New Government Report on Educational Options for American Indian Students Omits Private Schools
Charters, magnets and career and technical education schools aren’t the only non-traditional options for American Indian and Alaska Native students
The Government Accountability Office (GAO) publicly released a report yesterday titled Public School Choice: Limited Options Available for Many American Indian and Alaska Native Students, which I found thoroughly fascinating. However, the GAO seems to have egregiously omitted the private school options available to those students.
As regular readers of this blog know, I’ve been making several maps focused on private schools on a state-by-state basis over the past 15 months. Luckily for all of us, the GAO report has several maps in one of the appendices. Even more of a boon: The state that appears to have the most districts mapped also happens to be one of the states where I’ve already mapped all private school locations—Oklahoma.
I realize that it wouldn’t be logical of me to assume that all students are currently able to financially access all private schools in Oklahoma (or any state for that matter…yet), so I cross-referenced the private school dataset I already created for Oklahoma with:
• the most recent list of approved schools for the Lindsey Nicole Henry Scholarships for Students with Disabilities program—the state’s voucher program for students with special needs and those in out-of-home placement or adopted out of state custody
• the lists of schools from all six scholarship-granting organizations participating in the Oklahoma Equal Opportunity Education Scholarships program—the state’s tax-credit scholarship program for students living in households with incomes up to 300 percent of the free and reduced-price lunch program ($139,305 for a family of four in 2018–19) or attending or living in the attendance zone of a public school designated by the state as “in need of improvement”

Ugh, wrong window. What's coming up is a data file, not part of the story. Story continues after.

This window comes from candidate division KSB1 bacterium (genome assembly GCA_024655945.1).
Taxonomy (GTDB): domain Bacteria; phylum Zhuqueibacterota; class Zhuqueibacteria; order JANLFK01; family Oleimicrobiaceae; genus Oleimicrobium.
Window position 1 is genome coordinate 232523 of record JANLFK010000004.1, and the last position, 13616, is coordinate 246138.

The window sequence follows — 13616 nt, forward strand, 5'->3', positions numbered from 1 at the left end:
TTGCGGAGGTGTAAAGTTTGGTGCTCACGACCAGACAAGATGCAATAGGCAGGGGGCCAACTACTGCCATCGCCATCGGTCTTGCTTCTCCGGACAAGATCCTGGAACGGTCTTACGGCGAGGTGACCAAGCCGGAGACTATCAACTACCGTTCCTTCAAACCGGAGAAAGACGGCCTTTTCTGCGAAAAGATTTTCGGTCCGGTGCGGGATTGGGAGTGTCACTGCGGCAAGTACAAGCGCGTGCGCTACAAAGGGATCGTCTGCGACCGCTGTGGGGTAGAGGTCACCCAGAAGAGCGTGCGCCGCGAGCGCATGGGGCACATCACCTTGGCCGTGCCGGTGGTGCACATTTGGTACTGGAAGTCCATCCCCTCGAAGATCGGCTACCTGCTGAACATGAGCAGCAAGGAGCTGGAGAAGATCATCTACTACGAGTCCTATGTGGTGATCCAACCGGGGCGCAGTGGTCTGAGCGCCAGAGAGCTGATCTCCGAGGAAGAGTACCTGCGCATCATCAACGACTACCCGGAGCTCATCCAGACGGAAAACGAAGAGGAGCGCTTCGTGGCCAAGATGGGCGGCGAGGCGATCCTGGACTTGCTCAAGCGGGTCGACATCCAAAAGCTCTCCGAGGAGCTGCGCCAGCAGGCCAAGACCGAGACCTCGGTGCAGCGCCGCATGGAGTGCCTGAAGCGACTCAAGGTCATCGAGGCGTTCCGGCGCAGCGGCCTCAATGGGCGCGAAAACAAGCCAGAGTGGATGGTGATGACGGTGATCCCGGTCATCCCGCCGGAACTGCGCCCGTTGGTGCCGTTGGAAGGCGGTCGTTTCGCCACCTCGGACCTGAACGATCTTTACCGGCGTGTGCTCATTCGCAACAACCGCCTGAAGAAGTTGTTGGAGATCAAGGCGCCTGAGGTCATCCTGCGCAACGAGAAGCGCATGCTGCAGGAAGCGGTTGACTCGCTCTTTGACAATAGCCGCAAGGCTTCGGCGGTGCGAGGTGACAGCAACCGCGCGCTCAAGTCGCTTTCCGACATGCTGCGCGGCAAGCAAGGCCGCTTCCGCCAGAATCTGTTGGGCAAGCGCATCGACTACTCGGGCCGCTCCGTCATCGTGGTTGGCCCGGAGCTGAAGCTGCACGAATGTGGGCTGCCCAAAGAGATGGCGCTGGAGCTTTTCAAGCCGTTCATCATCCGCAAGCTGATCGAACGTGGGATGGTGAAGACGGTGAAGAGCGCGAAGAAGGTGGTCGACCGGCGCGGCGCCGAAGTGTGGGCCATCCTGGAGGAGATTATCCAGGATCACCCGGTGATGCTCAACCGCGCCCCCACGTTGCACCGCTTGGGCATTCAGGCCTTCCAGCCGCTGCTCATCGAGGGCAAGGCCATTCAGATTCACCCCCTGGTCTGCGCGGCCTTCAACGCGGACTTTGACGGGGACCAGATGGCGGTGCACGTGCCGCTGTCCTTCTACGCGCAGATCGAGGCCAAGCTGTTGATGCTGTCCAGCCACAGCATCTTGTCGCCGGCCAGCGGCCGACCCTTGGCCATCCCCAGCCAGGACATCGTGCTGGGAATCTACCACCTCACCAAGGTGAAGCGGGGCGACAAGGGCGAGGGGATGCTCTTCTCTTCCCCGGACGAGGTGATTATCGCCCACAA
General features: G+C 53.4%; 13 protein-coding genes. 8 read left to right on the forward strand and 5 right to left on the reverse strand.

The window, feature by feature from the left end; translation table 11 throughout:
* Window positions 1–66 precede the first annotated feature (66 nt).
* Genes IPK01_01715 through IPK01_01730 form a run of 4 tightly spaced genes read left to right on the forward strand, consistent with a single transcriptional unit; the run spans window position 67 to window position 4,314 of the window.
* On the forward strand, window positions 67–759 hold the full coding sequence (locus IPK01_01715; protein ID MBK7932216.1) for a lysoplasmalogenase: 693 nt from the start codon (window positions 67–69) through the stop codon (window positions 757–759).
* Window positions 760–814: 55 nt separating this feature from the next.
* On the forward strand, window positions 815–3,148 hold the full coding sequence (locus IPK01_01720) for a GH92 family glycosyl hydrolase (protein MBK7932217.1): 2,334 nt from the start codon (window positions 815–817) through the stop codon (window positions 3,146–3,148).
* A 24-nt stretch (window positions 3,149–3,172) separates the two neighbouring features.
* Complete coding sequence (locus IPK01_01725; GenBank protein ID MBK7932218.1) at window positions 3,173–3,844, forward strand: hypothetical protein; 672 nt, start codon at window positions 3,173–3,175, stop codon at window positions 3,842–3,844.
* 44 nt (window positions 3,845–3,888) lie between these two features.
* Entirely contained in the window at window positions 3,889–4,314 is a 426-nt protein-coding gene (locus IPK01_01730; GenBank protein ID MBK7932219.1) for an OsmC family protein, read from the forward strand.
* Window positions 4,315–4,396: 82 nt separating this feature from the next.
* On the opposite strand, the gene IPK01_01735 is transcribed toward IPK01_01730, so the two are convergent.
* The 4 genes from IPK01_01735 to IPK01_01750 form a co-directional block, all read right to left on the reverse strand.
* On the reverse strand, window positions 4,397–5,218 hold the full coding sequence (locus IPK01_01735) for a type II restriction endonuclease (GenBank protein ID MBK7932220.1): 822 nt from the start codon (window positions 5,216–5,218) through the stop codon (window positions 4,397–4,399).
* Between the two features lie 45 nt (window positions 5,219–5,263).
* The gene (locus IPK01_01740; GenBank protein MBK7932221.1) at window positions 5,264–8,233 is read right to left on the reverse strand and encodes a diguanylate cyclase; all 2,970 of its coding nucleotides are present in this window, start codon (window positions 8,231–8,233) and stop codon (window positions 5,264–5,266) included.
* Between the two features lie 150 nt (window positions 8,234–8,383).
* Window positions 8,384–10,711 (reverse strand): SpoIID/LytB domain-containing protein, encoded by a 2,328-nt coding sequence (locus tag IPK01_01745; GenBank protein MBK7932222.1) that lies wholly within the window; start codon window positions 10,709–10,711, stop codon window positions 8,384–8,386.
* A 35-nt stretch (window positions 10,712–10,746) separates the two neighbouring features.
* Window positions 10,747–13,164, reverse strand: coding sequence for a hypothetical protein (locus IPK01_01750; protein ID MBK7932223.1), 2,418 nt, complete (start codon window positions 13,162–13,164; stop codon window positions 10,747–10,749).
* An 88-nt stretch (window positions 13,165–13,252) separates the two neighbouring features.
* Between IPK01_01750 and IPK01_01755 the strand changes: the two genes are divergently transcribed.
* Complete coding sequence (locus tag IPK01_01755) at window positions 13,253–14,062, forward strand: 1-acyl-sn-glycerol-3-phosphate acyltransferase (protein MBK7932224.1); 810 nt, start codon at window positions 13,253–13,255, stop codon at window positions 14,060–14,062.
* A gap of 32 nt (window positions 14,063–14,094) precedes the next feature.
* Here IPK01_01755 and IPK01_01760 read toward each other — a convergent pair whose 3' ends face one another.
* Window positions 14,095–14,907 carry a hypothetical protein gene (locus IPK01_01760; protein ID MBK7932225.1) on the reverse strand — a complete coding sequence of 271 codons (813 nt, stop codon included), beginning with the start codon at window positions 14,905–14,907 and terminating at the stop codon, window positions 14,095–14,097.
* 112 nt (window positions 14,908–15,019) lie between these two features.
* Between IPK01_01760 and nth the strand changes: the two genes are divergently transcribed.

I did have to add four schools from scholarship-granting organization lists that were not in my dataset from last summer, but I had already geocoded the rest.
Here’s the result, overlaid on the Oklahoma portion of the Figure 10 map from the GAO report.
The two orange graduation caps are voucher schools. The 45 green graduation caps are tax-credit scholarship-accepting schools, and the 60 purple graduation caps are private schools participating in both school choice programs in Oklahoma. This map excludes the 65 private schools not participating in either program.
I would be remiss if I didn’t point out that not every American Indian or Alaska Native student in Oklahoma necessarily lives within a 30-minute drive of any of the above mapped voucher or tax-credit scholarship schools. (My previous drive-time analysis showed 4 percent of the state’s students live more than a 45-minute drive from a least one private school, regardless of program participation.) It’s also important to note that some of those students might not currently qualify for the state’s voucher or tax-credit scholarship programs.
However, I think it is paramount that any discussion of non-traditional options for any population of students includes private school options—especially in the case of states with private school choice programs that help more families afford them.
If you would like to pitch new mapping projects to the EdChoice research team, email firstname.lastname@example.org.